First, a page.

AR101 may read like a registration plate, but in America it will be sold under the name Parlforzia and used to finally treat peanut allergies.
According to AllergyUK.com one in 50 children in the UK has a peanut allergy, and although Parlforzia is not yet approved by the UK Government it may be the first step in providing a treatment.
Like all allergies, peanut allergies can range from mild to extremely severe causing anaphylaxis, difficulty breathing, swelling, vomiting, dizziness, and sometimes even death.
This has pushed certain airliners to remove peanuts from planes and in recent years prompted campaigners to push for an allergy death register to evaluate the impact of allergies.
In 2017, 18-year old Owen Carey died after consuming dairy in a grilled chicken burger at a Byron Burger restaurant. The year before 15-year-old Natasha Ednan-Laperouse died after eating sesame seeds in a Pret a Manger baguette.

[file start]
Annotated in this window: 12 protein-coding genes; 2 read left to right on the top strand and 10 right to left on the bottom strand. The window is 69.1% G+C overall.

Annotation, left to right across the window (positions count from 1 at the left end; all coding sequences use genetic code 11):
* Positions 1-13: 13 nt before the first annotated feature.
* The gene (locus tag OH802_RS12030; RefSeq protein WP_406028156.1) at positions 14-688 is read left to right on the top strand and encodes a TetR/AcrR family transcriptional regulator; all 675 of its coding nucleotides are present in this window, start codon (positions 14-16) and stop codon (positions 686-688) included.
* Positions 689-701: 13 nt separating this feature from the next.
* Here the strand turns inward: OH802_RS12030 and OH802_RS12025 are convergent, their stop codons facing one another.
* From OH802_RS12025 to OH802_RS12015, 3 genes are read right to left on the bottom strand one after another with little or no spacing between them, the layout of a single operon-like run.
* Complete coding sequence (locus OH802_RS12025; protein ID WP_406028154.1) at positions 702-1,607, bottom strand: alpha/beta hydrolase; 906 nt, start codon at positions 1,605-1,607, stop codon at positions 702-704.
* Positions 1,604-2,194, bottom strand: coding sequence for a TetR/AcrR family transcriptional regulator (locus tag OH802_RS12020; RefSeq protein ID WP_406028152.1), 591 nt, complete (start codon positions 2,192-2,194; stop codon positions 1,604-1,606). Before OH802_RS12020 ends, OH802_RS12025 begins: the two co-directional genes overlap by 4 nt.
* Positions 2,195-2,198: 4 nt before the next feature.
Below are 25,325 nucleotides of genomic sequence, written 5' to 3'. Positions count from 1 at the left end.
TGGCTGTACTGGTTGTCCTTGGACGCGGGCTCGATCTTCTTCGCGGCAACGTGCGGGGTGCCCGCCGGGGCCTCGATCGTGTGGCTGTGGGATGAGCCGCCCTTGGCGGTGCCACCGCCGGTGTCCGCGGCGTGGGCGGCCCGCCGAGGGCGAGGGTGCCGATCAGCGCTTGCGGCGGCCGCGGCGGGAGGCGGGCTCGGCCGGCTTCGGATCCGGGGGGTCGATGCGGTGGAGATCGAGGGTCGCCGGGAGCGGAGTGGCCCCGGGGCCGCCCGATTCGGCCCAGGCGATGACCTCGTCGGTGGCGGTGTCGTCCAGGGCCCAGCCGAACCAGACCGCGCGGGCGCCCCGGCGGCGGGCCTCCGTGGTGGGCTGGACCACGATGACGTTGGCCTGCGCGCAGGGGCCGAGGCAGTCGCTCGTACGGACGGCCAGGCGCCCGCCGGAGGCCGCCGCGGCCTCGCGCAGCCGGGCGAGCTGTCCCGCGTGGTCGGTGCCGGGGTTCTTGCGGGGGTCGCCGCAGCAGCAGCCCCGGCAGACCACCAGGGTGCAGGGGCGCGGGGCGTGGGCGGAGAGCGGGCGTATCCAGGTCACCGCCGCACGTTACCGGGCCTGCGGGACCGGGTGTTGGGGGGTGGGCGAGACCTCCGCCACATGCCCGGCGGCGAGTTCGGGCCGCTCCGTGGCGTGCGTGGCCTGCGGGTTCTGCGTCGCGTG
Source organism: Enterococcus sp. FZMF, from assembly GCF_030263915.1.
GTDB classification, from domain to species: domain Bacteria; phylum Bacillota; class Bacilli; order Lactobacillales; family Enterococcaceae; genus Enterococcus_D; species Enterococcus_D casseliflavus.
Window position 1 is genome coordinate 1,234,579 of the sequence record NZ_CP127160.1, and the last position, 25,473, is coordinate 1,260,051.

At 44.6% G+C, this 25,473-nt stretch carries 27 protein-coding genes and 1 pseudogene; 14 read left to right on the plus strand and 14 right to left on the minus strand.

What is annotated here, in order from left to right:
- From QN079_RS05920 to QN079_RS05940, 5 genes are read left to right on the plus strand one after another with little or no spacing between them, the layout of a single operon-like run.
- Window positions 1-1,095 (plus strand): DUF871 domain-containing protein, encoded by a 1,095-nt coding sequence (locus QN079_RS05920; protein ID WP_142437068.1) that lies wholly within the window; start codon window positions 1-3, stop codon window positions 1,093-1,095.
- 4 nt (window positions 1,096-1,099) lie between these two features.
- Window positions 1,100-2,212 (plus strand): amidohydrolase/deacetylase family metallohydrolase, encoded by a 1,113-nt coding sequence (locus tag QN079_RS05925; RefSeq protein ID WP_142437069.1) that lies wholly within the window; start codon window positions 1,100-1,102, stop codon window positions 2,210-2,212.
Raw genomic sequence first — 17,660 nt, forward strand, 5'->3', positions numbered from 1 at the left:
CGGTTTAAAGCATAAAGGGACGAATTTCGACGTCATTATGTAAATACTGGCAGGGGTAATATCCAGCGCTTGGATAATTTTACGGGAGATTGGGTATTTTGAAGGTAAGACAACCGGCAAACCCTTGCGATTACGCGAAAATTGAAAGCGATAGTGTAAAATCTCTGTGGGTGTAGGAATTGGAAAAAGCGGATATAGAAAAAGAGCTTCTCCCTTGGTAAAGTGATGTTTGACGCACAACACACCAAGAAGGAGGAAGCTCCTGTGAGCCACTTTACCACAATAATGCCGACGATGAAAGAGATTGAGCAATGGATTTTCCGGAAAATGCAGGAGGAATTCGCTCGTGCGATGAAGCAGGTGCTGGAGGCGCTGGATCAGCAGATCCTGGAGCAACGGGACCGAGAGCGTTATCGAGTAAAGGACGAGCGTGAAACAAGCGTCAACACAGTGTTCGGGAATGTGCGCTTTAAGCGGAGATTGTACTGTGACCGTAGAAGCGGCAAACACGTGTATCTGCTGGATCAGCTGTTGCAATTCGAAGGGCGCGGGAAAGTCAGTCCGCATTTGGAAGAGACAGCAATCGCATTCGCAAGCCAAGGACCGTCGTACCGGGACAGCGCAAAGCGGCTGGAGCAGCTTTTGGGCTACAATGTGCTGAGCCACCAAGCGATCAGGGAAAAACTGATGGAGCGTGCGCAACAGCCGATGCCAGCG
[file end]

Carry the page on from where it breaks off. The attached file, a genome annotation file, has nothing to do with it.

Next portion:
How the drug works
Not much is known about why peanuts are such a powerful allergen, but for children with a severe reaction to peanuts, Palforzia desensitises them to peanut proteins, which is usually the main source of the allergy.
A medical trial published by the New England Journal of Medicine found that 67 per cent of the children taking Palforzia during the study could consume the equivalent of two peanuts, compared to four per cent who took the placebo.
Peter Marks, the director of the FDA's Centre for Biologics Evaluation and Research said: "When used in conjunction with peanut avoidance, Palforzia provides an FDA-approved treatment option to help reduce the risk of these allergic reactions in children with peanut allergy."
However, nearly all participants who undertook the study had adverse reactions to the pill, leading to one out of 10 children to drop out of the trial.
Palforzia is made from a type of peanut flour, which may activate the allergy that doctors are hoping to treat.
Palforzia will cost roughly $860 per month in the US but is not yet available in the UK.